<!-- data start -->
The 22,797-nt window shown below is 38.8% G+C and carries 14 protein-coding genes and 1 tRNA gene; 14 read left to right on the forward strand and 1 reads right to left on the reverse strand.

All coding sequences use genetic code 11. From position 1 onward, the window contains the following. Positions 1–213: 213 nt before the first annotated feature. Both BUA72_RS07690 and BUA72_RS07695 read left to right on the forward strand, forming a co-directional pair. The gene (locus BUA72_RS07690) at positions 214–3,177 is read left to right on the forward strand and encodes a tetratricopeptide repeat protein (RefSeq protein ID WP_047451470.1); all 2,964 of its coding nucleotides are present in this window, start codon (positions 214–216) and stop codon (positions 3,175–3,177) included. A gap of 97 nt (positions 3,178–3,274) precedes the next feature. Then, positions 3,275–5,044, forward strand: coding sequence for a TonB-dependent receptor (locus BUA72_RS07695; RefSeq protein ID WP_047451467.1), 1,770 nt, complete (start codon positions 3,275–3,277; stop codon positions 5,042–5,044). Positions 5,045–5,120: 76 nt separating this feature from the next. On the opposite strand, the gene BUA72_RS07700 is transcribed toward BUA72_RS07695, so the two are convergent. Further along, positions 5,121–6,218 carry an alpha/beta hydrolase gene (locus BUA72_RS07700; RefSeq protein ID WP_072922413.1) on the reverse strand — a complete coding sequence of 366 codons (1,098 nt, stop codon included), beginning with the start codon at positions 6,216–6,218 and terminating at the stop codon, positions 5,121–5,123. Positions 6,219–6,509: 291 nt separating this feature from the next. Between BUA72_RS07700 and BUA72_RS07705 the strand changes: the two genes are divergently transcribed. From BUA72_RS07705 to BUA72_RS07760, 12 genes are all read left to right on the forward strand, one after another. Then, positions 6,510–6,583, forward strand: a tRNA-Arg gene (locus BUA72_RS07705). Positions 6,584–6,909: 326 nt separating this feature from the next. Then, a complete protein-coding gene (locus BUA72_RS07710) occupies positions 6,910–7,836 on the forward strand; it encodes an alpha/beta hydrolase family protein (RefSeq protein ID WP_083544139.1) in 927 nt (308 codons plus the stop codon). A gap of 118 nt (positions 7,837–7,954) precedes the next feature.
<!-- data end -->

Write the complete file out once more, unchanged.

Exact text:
The 22,797-nt window shown below is 38.8% G+C and carries 14 protein-coding genes and 1 tRNA gene; 14 read left to right on the forward strand and 1 reads right to left on the reverse strand.

All coding sequences use genetic code 11. From position 1 onward, the window contains the following. Positions 1–213: 213 nt before the first annotated feature. Both BUA72_RS07690 and BUA72_RS07695 read left to right on the forward strand, forming a co-directional pair. The gene (locus BUA72_RS07690) at positions 214–3,177 is read left to right on the forward strand and encodes a tetratricopeptide repeat protein (RefSeq protein ID WP_047451470.1); all 2,964 of its coding nucleotides are present in this window, start codon (positions 214–216) and stop codon (positions 3,175–3,177) included. A gap of 97 nt (positions 3,178–3,274) precedes the next feature. Then, positions 3,275–5,044, forward strand: coding sequence for a TonB-dependent receptor (locus BUA72_RS07695; RefSeq protein ID WP_047451467.1), 1,770 nt, complete (start codon positions 3,275–3,277; stop codon positions 5,042–5,044). Positions 5,045–5,120: 76 nt separating this feature from the next. On the opposite strand, the gene BUA72_RS07700 is transcribed toward BUA72_RS07695, so the two are convergent. Further along, positions 5,121–6,218 carry an alpha/beta hydrolase gene (locus BUA72_RS07700; RefSeq protein ID WP_072922413.1) on the reverse strand — a complete coding sequence of 366 codons (1,098 nt, stop codon included), beginning with the start codon at positions 6,216–6,218 and terminating at the stop codon, positions 5,121–5,123. Positions 6,219–6,509: 291 nt separating this feature from the next. Between BUA72_RS07700 and BUA72_RS07705 the strand changes: the two genes are divergently transcribed. From BUA72_RS07705 to BUA72_RS07760, 12 genes are all read left to right on the forward strand, one after another. Then, positions 6,510–6,583, forward strand: a tRNA-Arg gene (locus BUA72_RS07705). Positions 6,584–6,909: 326 nt separating this feature from the next. Then, a complete protein-coding gene (locus BUA72_RS07710) occupies positions 6,910–7,836 on the forward strand; it encodes an alpha/beta hydrolase family protein (RefSeq protein ID WP_083544139.1) in 927 nt (308 codons plus the stop codon). A gap of 118 nt (positions 7,837–7,954) precedes the next feature.